Freelance journalist Dom Phillips, 57, disappeared while researching a book in the Javari Valley with renowned indigenous peoples scholar Bruno Araujo Pereira, reported The Guardian, to whom Phillips regularly writes. The two men have not been seen since Sunday morning.

Located in the south-west of the Amazon, not far from Peru, the Javari Valley is very difficult to access and is home to tribes of which about twenty are totally isolated. This region is experiencing an escalation of armed violence due to the presence of miners, artisanal gold miners or clandestine hunters.

Initial research by indigenous people “with excellent knowledge of the region” turned up nothing, said the Union of Indigenous Organizations of the Javari Valley (Univaja) and the Observatory for the Human Rights of Isolated Indigenous Peoples and recently contacted (OPI).

The prosecution announced that the police had been in charge of a search operation, under the direction of the Navy, while these disappearances aroused a lot of emotion all day long in Brazil and on social networks.

“We implore the Brazilian authorities to send the national guard, the federal police and all the forces at their disposal to find our dear Dom”, wrote on Twitter Paul Sherwood, companion of Phillips’ sister. “He loves Brazil and has dedicated his career to the Amazon rainforest.”

The foreign press association in Brazil, Acie, expressed “extreme concern” and called on the authorities to act “immediately”.

Former President Lula, favorite in the October election, hoped that the two men “would be safe and found quickly”.

They had “received threats on the ground the week (preceding) their disappearance”, revealed in a press release the Univaja and the OPI.

The latter did not specify the type of threats received, but Bruno Araujo Pereira, a fine connoisseur of the region and who worked for a long time at Funai, a government agency in charge of indigenous peoples, has regularly been the subject of threats from the share of illegal loggers and miners coveting indigenous lands.

– “Land invasions” –

Funai told AFP it was collaborating with local authorities in the search.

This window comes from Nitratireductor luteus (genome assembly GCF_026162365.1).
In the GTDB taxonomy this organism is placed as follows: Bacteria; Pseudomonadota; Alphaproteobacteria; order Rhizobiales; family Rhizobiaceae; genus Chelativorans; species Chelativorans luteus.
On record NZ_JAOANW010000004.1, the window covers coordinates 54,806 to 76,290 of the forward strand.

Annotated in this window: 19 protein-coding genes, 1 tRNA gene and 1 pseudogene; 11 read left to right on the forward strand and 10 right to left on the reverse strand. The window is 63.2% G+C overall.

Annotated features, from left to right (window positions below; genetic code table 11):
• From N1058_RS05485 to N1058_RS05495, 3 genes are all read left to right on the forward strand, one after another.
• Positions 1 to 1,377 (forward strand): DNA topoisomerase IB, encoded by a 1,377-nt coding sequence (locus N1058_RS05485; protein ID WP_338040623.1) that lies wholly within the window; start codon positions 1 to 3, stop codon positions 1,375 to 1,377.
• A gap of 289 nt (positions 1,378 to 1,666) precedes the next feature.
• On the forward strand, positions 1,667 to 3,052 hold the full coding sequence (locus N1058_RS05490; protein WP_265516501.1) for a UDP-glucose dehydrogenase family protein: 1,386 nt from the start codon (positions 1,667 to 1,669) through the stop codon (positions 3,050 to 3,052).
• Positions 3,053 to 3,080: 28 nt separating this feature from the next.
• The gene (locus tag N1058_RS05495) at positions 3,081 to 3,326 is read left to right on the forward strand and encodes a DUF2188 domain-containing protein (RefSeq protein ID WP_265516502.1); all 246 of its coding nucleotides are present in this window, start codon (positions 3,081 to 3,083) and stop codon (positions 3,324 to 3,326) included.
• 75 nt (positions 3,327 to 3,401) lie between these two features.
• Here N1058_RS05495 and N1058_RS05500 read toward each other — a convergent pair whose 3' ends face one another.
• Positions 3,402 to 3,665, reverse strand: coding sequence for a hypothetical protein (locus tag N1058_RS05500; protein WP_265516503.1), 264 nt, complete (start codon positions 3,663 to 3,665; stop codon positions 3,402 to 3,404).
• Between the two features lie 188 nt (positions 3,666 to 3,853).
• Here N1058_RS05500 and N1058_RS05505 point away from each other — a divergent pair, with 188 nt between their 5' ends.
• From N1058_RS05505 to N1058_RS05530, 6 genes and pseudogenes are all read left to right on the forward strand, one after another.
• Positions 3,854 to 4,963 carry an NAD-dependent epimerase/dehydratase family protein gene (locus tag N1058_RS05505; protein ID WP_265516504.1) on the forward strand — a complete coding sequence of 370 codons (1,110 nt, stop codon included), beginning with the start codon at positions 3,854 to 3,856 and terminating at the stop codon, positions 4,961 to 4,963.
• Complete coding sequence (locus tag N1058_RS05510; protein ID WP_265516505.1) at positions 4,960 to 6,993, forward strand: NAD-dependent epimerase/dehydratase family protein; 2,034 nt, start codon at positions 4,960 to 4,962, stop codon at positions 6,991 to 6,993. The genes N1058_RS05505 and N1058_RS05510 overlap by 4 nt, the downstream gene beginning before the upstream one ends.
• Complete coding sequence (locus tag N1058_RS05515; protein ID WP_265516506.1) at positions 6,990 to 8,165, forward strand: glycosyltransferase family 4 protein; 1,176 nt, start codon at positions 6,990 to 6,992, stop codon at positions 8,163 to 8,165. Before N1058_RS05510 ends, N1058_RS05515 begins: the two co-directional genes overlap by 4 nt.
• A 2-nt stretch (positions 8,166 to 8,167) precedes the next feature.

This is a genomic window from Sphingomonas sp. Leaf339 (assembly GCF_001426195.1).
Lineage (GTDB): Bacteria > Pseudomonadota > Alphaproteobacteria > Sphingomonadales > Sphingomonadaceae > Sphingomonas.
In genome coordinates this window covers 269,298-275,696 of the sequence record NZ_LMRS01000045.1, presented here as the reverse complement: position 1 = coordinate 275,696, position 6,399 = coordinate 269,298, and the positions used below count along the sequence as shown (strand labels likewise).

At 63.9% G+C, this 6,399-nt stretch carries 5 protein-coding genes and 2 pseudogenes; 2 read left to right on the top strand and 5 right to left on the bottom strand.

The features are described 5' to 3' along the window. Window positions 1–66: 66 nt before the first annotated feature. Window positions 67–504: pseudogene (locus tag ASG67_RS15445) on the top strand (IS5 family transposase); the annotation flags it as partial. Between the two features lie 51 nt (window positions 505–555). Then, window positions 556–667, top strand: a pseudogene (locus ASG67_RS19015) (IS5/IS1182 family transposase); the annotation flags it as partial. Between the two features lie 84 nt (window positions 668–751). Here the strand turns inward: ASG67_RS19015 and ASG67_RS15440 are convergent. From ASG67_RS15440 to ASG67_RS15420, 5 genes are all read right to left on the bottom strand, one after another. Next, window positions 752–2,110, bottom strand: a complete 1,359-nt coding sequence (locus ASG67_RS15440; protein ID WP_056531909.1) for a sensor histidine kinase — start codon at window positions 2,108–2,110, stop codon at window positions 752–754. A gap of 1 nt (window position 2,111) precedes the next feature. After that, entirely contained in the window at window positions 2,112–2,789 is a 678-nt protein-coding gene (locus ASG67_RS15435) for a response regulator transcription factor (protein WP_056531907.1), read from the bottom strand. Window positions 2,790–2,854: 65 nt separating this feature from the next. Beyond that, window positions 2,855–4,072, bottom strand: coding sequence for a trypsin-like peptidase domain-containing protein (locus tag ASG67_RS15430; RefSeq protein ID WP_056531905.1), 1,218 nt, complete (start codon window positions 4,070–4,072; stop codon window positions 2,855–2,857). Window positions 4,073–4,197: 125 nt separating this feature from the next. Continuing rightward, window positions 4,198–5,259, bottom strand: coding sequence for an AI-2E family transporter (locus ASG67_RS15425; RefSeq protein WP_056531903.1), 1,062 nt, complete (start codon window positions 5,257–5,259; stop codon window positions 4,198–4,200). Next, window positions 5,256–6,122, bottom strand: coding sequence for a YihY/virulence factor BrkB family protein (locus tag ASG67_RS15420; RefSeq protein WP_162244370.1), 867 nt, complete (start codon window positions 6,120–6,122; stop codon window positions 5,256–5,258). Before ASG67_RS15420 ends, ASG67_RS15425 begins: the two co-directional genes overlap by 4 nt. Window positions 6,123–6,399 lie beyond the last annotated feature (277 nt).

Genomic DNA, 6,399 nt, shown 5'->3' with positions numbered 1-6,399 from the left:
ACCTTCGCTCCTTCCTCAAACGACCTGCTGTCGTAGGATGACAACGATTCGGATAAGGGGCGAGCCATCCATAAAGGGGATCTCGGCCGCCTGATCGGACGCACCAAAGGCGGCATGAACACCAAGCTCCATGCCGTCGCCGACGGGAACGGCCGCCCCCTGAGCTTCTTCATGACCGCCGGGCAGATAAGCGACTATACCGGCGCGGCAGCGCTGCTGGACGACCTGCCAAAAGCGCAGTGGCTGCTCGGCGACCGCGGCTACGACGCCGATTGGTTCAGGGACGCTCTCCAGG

According to Univaja and OPI, the two men left Atalaia do Norte, in the state of Amazonas, to interview residents around a Funai base, and reached Lake Jaburu on Friday evening.

They then headed back on Sunday morning, and were expected to return around 9 a.m. local (well: 9 a.m., or 12 p.m. GMT) to Atalaia do Norte.

But they stopped in the community of Sao Rafael, where Bruno Pereira had scheduled a meeting with the local chief to discuss the issue of indigenous patrols to combat the increasingly frequent “invasions” of land under the government of Jair Bolsonaro.

The local chief not arriving, the two men decided to return to Atalaia do Norte, two hours away by boat, according to the two organizations. They were last seen in Sao Gabriel, downstream, not far from Sao Rafael.

They were traveling on a new boat, with 70 liters of gasoline, “enough for the trip”, and had satellite communication equipment, according to the same source.

The Guardian said it was “very concerned” about its occasional contributor, whose articles are also regularly published by The New York Times, The Washington Post and other outlets.

“We condemn all attacks and violence against journalists and people working for the media. We hope that Dom and those who traveled with him will soon be found safe and sound,” added the daily.

Funai’s base in Javari Valley has been attacked several times in recent years. In 2019, a Funai representative was shot dead there.